We had a really great time playing Kimmel and Leno recently. The hardest part of Kimmel was figuring out how to get all the cameras attached to us in a way that didn’t impede our playing movements too much. Mine wasn’t too bad, but apparently Darren’s was digging into his skull the whole five songs. (We played four more songs just for the crowd after the cameras stopped.) One great moment was at the very end of Allies- right after the last note, I kicked a beach ball good and hard, and my shoe flew right along with it. The man in the front row saved me though, catching it cleanly and tossing it back like a center fielder taking a routine fly ball. Thanks shoe-catcher, wherever you are. Here’s the link to that video: http://www.youtube.com/watch?v=DO5PFRiypNs
Both Jimmy Kimmel and Jay Leno were very pleasant hosts to us, as were all the staffers. I can’t really pick a favorite experience though, because on Kimmel you get the huge outdoor stage, with a real live standing crowd, and then on Leno we all got our pictures with Miss Piggy! So, I guess we’ll call it a draw.
Well, our intro tour was ‘great success!’ And much good came along with our 30+ shows. We figured out how to fit more GPSi (gear per square-inch) onto some very, lets say, cozy stages. Quite a few nights found people jammed in so tight that they were less than a foot from me, and just as close on sidestage to my right. I came much too close to whacking several folks with my headstock. And it was kind of an honor system of me trusting the lovely fans not to fiddle with my pedals, which they were more or less on top of. (I only remember one over-zealous fan getting carried away at one point, and trying to help me create crazy delay sounds by turning a few dials.) It actually worked out to my advantage numerous times, when I would get assistance from them fixing my setlist or untangling a cord or two, so thanks to those helpful folks. I know that at several shows, Paul accidentally crowd surfed, just because he started to lose his balance and fall, and so the crowd just swept him right off his feet and gave him the most graceful alternative possible to falling down. So a huge thanks to all the wonderful crowds that came out and made our first Odd Soul tour a very satisfying one.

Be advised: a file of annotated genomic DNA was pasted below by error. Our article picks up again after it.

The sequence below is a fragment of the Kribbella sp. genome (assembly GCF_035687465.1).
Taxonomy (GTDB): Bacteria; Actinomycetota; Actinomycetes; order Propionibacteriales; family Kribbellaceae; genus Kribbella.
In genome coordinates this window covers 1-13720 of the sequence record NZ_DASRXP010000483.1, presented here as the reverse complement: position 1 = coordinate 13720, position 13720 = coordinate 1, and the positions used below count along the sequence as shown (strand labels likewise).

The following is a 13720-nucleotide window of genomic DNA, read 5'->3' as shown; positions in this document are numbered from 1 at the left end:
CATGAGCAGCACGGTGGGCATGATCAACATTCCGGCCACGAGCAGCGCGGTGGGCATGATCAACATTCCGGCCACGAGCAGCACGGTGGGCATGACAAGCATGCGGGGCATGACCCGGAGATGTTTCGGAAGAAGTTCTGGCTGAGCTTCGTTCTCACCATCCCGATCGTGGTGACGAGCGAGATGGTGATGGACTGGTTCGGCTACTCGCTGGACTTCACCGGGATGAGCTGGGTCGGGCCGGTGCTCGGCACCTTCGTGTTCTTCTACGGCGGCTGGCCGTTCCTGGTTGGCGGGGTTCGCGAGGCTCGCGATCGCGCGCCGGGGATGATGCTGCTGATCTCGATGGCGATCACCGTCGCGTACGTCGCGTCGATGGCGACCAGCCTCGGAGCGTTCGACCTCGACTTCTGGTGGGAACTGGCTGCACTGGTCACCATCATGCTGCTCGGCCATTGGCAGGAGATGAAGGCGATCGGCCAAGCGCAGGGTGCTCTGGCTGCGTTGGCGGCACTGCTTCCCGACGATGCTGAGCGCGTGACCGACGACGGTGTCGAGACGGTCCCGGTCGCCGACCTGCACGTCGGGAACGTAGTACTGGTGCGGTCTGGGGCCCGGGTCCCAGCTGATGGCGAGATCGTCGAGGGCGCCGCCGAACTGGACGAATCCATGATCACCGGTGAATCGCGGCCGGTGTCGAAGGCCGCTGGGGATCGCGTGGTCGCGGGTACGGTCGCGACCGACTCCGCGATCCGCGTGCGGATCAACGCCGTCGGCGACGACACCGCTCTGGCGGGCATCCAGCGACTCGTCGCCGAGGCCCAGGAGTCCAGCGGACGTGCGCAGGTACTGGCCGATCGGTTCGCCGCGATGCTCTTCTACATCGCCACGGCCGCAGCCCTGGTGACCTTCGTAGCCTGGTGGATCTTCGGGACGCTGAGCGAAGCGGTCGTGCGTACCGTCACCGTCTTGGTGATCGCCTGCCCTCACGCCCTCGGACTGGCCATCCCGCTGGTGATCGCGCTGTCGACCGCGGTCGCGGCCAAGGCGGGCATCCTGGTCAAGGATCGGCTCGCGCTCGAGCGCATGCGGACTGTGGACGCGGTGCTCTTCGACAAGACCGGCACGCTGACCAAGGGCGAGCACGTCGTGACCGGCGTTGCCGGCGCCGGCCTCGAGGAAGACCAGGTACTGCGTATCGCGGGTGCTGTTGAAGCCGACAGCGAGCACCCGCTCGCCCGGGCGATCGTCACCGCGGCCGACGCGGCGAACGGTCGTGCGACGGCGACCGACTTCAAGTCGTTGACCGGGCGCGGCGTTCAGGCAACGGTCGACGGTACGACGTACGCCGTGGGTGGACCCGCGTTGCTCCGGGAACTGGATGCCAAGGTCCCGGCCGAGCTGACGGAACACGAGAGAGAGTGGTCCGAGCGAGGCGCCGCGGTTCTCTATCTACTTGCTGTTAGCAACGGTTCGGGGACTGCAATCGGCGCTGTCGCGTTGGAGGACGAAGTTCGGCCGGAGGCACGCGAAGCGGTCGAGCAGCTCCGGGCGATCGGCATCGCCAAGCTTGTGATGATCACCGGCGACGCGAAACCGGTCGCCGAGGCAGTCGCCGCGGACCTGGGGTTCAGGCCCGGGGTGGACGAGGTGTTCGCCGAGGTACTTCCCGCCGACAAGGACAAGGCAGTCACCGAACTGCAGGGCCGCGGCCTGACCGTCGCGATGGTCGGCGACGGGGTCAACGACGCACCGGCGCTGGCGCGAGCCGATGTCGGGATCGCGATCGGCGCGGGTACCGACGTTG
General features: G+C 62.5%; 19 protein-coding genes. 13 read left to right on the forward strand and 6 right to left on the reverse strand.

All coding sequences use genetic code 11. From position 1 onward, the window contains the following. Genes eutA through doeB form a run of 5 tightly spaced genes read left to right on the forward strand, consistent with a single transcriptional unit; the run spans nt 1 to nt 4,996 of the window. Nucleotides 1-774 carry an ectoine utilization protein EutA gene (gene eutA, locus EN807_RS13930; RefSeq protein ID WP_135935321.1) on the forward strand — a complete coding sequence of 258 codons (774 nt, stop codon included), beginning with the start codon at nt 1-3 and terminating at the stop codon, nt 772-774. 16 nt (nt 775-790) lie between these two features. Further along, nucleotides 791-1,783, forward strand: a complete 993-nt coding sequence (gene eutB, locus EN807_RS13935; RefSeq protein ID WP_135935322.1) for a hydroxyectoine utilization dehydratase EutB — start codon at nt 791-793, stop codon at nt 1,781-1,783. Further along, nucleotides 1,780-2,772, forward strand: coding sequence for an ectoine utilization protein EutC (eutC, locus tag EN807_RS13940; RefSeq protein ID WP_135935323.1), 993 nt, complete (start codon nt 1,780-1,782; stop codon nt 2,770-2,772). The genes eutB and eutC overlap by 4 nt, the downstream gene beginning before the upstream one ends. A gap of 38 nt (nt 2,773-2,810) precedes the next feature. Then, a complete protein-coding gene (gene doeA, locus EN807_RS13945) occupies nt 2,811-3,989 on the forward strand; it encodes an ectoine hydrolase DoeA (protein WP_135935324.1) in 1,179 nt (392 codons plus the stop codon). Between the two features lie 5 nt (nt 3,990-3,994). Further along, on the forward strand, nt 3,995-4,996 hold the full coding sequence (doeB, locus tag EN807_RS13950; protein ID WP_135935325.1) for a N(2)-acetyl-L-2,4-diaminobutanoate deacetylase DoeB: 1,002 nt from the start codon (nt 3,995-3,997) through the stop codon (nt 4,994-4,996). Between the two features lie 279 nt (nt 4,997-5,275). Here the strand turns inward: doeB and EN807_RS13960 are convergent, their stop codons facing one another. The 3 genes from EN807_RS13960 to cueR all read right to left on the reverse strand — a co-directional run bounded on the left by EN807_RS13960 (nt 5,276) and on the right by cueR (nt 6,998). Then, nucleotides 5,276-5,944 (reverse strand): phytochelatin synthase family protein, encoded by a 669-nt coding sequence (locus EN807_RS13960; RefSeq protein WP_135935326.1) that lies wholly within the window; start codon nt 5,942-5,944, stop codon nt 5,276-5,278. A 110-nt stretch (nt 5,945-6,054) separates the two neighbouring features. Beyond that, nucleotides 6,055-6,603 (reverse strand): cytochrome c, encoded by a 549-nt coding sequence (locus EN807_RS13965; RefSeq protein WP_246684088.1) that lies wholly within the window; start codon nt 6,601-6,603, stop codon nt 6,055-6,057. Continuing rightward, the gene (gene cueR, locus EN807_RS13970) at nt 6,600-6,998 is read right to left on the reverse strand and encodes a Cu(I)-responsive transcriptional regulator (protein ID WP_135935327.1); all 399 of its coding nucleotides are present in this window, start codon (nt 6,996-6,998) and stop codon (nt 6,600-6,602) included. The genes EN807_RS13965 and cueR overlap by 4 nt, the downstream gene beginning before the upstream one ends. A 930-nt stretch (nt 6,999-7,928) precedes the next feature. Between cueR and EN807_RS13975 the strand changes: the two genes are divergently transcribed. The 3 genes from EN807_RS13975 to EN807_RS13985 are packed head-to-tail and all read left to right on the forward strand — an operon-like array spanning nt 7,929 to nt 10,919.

Other positives? I learned how valuable our awesome crew is. Totally saving us from danger, harm, embarrassment and any other pitfalls lurking at shows. Seriously, they really are amazing at what they do and we couldn’t function the same without them. The seductive hammond from the 1940s really tried hard to kill Paul, and me as well, numerous times through strong electric currents which feel like lightning bolts and leave you painfully confused and bewildered. Between Nate taping up all metal on the organ, and specialists in several towns working on it, we eventually minimized the danger.
And I had ample time to learn the basics of my first iphone this tour, which will hopefully allow me to be able to blog a little more often. In the meantime for those of you that are hooked on Instagram, feel free to follow me (grandepic) since many of my posts are often band related. But I’ll still put a few pics here for kicks. My favorite detail is from the Rolling Stone Japan shoot, where the writers didn’t even attempt my last name. Or maybe in that country I’m just known simply as “Todd.”